What's a troubadour?
trou·ba·dour (trū'bə-dôr', -dōr', -dʊr')
n. # One of a class of 12th-century and 13th-century lyric poets in Southern France, northern Italy, and northern Spain, who composed songs in langue d'oc often about courtly love. # A strolling minstrel.
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Since opening in 1957, the legendary Troubadour club in West Hollywood has helped launch some of contemporary music's most talented performers. Greats such as Elton John, James Taylor and Tom Waits performed there early in their careers, and it continues to be a destination for cutting-edge acts from around the world.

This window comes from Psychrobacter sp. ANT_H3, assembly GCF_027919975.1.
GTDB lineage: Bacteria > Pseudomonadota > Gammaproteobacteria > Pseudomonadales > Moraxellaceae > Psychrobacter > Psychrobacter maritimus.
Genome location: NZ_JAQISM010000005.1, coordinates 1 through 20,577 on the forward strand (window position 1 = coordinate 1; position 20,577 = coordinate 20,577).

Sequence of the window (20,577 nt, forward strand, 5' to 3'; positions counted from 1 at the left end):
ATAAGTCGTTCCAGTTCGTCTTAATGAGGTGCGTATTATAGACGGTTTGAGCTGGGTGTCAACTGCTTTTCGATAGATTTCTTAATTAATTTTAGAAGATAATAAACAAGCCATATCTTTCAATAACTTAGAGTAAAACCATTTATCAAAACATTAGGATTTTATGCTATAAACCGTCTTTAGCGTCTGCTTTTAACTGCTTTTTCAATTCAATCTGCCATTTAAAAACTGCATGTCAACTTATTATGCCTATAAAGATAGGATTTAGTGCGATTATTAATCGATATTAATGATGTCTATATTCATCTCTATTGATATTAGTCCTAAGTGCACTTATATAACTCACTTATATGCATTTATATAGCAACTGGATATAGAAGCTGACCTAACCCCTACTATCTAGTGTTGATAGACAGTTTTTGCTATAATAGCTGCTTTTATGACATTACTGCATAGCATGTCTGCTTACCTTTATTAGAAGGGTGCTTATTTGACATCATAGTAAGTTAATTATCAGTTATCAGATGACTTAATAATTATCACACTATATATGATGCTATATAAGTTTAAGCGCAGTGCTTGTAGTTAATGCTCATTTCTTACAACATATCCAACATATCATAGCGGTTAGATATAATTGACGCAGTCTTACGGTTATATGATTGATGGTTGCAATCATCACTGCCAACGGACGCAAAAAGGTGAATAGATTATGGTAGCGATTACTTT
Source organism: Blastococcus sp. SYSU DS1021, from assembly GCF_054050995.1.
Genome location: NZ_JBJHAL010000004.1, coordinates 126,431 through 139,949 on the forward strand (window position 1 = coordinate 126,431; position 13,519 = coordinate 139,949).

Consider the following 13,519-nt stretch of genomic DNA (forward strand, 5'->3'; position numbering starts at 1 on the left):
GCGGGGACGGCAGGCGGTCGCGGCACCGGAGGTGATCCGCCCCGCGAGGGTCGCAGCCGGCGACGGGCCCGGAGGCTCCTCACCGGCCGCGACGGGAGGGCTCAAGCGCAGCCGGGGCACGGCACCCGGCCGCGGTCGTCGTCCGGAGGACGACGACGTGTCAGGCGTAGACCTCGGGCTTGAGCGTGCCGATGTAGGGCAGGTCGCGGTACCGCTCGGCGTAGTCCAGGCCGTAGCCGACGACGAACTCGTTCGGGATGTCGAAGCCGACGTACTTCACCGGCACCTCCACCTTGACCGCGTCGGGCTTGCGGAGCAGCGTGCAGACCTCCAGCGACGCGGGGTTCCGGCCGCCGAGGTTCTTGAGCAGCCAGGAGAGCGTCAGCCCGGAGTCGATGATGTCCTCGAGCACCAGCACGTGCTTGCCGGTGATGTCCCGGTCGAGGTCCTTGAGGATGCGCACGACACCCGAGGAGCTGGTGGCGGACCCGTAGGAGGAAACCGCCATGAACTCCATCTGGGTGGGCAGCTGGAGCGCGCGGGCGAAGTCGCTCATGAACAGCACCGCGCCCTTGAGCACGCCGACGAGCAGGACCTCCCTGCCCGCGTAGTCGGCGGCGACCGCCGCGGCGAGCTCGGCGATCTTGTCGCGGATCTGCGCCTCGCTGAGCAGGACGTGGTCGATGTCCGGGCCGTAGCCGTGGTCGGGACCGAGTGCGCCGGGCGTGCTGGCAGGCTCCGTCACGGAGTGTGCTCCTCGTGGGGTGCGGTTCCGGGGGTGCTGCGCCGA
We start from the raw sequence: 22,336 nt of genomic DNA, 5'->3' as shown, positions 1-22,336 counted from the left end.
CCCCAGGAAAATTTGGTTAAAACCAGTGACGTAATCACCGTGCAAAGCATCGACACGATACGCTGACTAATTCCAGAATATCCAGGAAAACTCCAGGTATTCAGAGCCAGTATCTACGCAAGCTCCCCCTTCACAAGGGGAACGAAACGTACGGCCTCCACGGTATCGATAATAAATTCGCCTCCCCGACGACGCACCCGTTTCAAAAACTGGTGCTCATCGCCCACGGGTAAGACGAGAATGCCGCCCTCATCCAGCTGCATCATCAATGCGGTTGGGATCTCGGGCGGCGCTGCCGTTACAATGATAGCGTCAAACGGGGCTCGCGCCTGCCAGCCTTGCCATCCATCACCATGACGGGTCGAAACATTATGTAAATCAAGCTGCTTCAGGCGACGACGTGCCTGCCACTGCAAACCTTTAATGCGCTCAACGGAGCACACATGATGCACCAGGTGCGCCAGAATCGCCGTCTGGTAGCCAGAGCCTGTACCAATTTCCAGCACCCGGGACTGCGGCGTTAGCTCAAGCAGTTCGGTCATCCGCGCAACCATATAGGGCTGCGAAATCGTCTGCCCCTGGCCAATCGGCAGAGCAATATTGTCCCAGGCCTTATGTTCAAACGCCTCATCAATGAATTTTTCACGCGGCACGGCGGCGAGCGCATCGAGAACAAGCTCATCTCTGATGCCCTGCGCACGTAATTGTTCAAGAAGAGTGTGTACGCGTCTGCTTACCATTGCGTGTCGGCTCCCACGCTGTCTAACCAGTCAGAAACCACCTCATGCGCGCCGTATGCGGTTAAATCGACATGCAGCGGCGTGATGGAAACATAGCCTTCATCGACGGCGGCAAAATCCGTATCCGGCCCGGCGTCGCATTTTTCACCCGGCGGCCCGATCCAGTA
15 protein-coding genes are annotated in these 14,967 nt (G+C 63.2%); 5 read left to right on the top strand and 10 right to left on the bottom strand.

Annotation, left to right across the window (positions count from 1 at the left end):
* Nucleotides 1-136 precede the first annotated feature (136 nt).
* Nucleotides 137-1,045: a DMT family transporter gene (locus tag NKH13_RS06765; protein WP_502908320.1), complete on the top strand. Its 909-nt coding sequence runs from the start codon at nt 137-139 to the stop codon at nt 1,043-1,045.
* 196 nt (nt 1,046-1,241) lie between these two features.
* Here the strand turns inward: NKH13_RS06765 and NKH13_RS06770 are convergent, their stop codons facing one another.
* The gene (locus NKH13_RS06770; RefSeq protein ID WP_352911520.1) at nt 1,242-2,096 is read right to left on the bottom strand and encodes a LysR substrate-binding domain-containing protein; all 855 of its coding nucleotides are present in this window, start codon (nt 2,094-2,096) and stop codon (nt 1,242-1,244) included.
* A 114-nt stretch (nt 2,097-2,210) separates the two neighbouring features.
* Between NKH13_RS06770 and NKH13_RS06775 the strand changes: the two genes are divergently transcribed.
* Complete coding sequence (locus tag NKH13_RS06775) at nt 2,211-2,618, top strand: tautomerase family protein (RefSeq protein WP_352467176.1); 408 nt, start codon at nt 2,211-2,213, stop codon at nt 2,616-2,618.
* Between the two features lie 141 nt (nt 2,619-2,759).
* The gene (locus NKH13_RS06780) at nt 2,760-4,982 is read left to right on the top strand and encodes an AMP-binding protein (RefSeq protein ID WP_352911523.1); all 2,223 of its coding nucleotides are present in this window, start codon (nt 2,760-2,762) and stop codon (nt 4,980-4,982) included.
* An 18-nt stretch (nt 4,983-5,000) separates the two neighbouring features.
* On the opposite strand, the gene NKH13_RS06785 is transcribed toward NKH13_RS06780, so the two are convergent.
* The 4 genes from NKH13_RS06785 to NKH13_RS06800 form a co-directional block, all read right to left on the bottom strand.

The Troubadour also remains a popular venue among serious music fans who enjoy listening to live music in an intimate and historically rich setting.